was apparent to all that New York’s citizens and businesses would have experienced widespread and severe
financial losses from their bond holdings.
Now, imagine that all of the city’s bonds had instead been insured by Berkshire. Would similar belttightening,
tax increases, labor concessions, etc. have been forthcoming? Of course not. At a minimum, Berkshire
would have been asked to “share” in the required sacrifices. And, considering our deep pockets, the required
contribution would most certainly have been substantial.
Local governments are going to face far tougher fiscal problems in the future than they have to date.
The pension liabilities I talked about in last year’s report will be a huge contributor to these woes. Many cities
and states were surely horrified when they inspected the status of their funding at yearend 2008. The gap between
assets and a realistic actuarial valuation of present liabilities is simply staggering.
When faced with large revenue shortfalls, communities that have all of their bonds insured will be
more prone to develop “solutions” less favorable to bondholders than those communities that have uninsured
bonds held by local banks and residents. Losses in the tax-exempt arena, when they come, are also likely to be
highly correlated among issuers. If a few communities stiff their creditors and get away with it, the chance that
others will follow in their footsteps will grow. What mayor or city council is going to choose pain to local
citizens in the form of major tax increases over pain to a far-away bond insurer?
Insuring tax-exempts, therefore, has the look today of a dangerous business – one with similarities, in
fact, to the insuring of natural catastrophes. In both cases, a string of loss-free years can be followed by a
devastating experience that more than wipes out all earlier profits. We will try, therefore, to proceed carefully in
this business, eschewing many classes of bonds that other monolines regularly embrace.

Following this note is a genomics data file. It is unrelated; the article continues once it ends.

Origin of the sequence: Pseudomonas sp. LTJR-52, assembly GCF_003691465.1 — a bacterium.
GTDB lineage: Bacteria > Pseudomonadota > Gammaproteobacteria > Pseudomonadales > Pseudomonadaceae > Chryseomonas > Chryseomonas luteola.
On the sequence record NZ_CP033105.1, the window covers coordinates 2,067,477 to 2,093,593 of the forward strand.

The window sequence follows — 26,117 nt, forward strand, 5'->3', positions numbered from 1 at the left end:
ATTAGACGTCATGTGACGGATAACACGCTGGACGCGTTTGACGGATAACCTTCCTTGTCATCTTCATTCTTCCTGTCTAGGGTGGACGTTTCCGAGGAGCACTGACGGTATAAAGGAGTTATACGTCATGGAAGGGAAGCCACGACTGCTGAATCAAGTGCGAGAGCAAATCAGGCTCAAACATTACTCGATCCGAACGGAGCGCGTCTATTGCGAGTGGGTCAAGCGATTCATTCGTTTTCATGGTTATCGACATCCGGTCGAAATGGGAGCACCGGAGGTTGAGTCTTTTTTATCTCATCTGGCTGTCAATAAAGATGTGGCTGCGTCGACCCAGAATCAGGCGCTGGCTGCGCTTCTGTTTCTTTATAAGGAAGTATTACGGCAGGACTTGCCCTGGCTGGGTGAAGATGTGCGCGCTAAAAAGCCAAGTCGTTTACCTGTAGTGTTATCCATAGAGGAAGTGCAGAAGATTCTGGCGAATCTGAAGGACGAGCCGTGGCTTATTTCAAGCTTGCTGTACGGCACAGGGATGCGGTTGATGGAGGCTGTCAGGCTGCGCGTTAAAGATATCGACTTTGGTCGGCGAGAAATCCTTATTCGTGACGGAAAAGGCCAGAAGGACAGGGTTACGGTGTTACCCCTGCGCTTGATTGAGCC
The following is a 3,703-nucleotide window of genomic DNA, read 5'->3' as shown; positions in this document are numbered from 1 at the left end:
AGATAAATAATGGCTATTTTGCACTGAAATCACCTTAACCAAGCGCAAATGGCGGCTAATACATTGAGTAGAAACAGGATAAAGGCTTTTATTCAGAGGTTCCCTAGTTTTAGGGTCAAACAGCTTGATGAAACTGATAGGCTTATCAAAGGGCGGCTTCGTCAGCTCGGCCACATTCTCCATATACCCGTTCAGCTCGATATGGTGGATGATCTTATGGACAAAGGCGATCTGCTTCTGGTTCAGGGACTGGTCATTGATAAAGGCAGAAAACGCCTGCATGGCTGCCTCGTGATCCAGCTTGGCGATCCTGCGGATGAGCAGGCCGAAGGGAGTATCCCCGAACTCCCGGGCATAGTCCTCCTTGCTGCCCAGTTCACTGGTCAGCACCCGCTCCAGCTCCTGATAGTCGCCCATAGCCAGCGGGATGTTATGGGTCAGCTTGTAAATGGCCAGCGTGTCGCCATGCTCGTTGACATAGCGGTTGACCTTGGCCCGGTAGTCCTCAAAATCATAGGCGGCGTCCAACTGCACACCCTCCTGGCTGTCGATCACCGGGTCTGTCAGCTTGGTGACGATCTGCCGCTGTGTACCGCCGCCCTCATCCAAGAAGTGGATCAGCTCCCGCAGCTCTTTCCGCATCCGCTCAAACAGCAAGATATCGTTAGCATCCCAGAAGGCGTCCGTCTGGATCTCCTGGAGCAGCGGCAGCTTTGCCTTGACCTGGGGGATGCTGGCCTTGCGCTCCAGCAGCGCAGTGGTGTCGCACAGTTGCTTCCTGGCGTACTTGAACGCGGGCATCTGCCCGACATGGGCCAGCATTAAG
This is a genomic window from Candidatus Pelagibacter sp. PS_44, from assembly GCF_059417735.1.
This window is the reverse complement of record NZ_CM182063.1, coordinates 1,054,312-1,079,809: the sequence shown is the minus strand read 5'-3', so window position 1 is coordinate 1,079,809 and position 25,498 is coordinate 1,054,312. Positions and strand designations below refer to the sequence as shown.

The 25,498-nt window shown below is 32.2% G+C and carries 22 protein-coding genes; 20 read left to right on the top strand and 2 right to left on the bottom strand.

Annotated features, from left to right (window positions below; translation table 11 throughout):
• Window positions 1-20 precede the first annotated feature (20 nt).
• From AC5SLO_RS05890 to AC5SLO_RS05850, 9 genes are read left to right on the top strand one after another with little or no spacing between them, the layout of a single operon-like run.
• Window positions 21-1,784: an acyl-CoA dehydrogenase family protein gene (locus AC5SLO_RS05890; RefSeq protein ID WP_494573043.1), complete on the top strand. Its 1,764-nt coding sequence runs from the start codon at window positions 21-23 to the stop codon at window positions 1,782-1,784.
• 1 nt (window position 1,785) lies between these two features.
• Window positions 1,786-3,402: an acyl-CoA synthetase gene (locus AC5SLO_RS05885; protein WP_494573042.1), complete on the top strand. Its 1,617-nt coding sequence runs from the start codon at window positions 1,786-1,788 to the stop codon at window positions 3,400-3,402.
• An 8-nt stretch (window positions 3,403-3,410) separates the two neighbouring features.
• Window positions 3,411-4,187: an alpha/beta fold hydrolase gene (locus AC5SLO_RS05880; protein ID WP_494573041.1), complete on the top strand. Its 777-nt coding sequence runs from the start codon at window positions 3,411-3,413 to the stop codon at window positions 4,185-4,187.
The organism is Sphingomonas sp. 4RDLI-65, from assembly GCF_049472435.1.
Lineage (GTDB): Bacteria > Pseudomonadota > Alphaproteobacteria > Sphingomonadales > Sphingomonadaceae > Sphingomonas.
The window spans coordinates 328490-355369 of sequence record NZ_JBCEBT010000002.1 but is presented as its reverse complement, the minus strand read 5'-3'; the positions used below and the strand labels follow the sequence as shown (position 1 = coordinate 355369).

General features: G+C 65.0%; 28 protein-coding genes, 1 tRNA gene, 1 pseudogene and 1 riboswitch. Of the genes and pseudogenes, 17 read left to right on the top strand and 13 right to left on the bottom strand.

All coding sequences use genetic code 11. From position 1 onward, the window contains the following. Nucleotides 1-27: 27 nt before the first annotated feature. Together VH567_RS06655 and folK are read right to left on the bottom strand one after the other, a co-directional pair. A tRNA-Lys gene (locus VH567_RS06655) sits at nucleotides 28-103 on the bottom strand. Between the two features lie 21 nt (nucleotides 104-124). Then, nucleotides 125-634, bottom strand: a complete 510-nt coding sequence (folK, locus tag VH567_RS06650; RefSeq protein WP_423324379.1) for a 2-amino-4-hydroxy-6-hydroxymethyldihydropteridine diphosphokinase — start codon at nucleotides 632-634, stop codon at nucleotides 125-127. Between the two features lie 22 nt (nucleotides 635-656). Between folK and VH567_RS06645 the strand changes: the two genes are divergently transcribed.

There are well written comments on Derivatives, the idea behind Freddie Mac and Fannie Mae, how a huge regulator was created just for their oversight and how they managed to confuse the hell out of the regulators. Apart from that, Buffett defends the US Government-supported buyout of Bear Stearns by JP Morgan; and that derivatives are best done when you’re too big to fail – as indeed, Berkshire seems to have become too.
It’s written second level bond insurance – if the monolines fail, Berkshire will be reasonably crippled, it seems. It has a $37 billion dollar put write, for which they have recognised a $5 billion mark to market loss ($10 bn MTM less the 4.9 billion premium received). And that was when the index was at 900 – it’s at 700 now, and europe looks in worse shape. Buffett reiterates that he has to post no collateral for the European put option, and that it’s unlikely to go to zero. I give you Japan – 20 years, and 66% loss and staying there. Even 50% of the 37 billion is a good big figure. As for the collateral – what if regulation changes to force collateral for every contract, otherwise it’s illegal?
(Just like saying a houseowner should be 10% down – a contract should be marked with collateral)
But overall, a fascinating annual report. I think Berkshire will lose a lot of money this year. And a truckload of stock value has already gone, and more likely to go. But they will survive, even without government support. That’s more than I can say of nearly everyone else their size.